A short explanation of the new results.

It is clear that the Liberal majority of 54% has been reduced to 45% but not to 39% as might be expected. That is because this method only adds seats to create a more correct proportionality. The Conservative Party has added 14 seats, the New Democratic Party has added 34 seats, the BQ has added 9 seats and the Green Party has added 13 seats. Note that this is thinking outside the box if we are talking of the box as 338 seats. This is thinking inside the box if we are talking of the box as 338 ridings.

Where will these new MP's sit? Parliament will be in their temporary lodgings by 2019 and there will be plenty of seating available in the courtyard of the West Block. A voter simply votes as before, confident that there choice of party will be proportionally represented in the House of Commons.

Under the Parliament of Canada Act, when a seat in the House becomes vacant, a by-election is called. Now what happens if we lose an MP but may still have a second MP who also represents that riding. Under this new paradigm, one riding may not equal one seat.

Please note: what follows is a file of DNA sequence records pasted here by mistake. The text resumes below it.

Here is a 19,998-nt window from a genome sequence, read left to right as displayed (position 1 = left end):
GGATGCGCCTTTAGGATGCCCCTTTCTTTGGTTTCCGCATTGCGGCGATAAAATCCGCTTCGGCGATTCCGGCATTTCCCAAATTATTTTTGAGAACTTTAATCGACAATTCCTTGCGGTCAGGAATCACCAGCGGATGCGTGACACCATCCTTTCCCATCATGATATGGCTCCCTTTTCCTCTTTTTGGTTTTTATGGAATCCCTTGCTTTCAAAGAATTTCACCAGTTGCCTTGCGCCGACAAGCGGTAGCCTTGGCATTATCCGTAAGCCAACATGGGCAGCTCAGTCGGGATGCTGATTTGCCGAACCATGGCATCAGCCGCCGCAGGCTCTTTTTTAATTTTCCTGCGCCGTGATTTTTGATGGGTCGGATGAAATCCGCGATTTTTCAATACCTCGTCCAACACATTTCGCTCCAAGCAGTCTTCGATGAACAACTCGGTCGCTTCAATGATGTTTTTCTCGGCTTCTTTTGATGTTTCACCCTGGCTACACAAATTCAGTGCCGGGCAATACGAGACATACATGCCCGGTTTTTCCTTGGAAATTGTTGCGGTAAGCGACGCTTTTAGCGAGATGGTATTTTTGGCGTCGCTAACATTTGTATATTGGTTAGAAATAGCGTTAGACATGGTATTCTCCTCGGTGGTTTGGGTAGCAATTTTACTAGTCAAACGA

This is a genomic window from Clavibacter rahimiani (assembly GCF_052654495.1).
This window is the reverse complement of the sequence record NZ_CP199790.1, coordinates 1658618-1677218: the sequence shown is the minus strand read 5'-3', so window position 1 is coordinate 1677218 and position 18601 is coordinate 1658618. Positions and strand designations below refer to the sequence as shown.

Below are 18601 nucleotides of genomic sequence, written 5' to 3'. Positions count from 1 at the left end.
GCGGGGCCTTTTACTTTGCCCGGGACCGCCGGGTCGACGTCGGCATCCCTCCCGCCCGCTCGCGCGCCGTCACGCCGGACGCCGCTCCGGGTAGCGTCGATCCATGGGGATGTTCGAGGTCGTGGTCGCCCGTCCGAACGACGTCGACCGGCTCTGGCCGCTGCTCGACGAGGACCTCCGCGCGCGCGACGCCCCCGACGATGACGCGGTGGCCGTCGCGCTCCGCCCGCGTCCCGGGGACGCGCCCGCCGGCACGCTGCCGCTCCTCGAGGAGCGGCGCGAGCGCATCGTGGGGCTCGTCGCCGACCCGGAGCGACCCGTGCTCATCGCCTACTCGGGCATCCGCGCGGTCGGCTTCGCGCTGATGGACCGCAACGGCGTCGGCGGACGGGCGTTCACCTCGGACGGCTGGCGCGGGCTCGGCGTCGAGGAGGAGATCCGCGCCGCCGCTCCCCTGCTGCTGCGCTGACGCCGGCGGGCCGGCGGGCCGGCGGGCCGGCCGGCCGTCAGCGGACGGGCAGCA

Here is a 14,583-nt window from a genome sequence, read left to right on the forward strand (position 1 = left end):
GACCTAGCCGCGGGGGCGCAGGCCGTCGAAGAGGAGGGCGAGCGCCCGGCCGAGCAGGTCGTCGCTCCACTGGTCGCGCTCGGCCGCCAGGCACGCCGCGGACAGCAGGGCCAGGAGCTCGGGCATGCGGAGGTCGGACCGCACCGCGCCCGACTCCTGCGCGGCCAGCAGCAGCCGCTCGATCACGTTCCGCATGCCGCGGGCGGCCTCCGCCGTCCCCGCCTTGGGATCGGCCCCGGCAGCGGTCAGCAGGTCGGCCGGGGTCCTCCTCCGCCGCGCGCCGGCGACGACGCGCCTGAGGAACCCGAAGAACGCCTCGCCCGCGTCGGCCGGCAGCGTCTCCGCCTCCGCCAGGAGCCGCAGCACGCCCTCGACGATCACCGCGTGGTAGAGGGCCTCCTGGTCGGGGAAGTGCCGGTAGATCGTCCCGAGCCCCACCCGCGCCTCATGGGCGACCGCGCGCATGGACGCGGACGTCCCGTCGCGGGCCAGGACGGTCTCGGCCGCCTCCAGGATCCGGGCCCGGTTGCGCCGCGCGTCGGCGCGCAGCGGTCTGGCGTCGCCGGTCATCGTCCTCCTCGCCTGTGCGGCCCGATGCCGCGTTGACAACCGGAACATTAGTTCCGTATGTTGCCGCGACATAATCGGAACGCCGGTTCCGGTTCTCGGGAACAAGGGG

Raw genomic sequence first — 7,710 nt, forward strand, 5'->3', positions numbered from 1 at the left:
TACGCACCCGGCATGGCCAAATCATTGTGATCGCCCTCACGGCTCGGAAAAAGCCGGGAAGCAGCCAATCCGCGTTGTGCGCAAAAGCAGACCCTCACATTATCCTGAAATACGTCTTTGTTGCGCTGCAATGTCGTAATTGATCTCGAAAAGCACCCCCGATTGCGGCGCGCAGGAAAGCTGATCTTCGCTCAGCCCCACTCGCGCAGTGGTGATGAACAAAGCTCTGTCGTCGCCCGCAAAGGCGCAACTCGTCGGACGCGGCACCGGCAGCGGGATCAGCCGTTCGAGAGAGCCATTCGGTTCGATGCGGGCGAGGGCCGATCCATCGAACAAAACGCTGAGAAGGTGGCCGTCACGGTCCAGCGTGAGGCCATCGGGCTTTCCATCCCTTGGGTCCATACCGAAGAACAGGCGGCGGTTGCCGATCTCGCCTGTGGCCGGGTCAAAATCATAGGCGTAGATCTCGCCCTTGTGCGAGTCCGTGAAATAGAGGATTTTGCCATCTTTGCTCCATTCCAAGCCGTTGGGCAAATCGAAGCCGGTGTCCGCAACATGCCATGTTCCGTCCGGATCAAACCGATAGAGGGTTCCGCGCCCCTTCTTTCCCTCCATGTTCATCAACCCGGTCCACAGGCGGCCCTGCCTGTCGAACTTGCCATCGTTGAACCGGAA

If you think the index limit should be other than -0.01 then you have the choice to use other limits. Simply click one of the red maple leaf links to use a different index limit.

This can facilitate the representation of minority parties and independents, giving parties that normally receive a lower percentage of votes a better chance of electing candidates in a fairer proportion. We now have multi-member ridings. Which ridings they are, is dependent on an after-the-fact riding result based on which not-first-past-the-post candidate has the most votes.
Note also in this example, we find that the QC ridings of Laurentides-Labelle and Saint-Jean will now have three MP's, Liberal, BQ and NDP. The Laurentides-Labelle electorate would now have 86.77% of their votes count and the Saint-Jean electorate would have 85.29% of their votes count.

Proportional Representation is the simplest solution for Canada.

WebPage courtesy of Totem Consulting www.totemconsulting.ca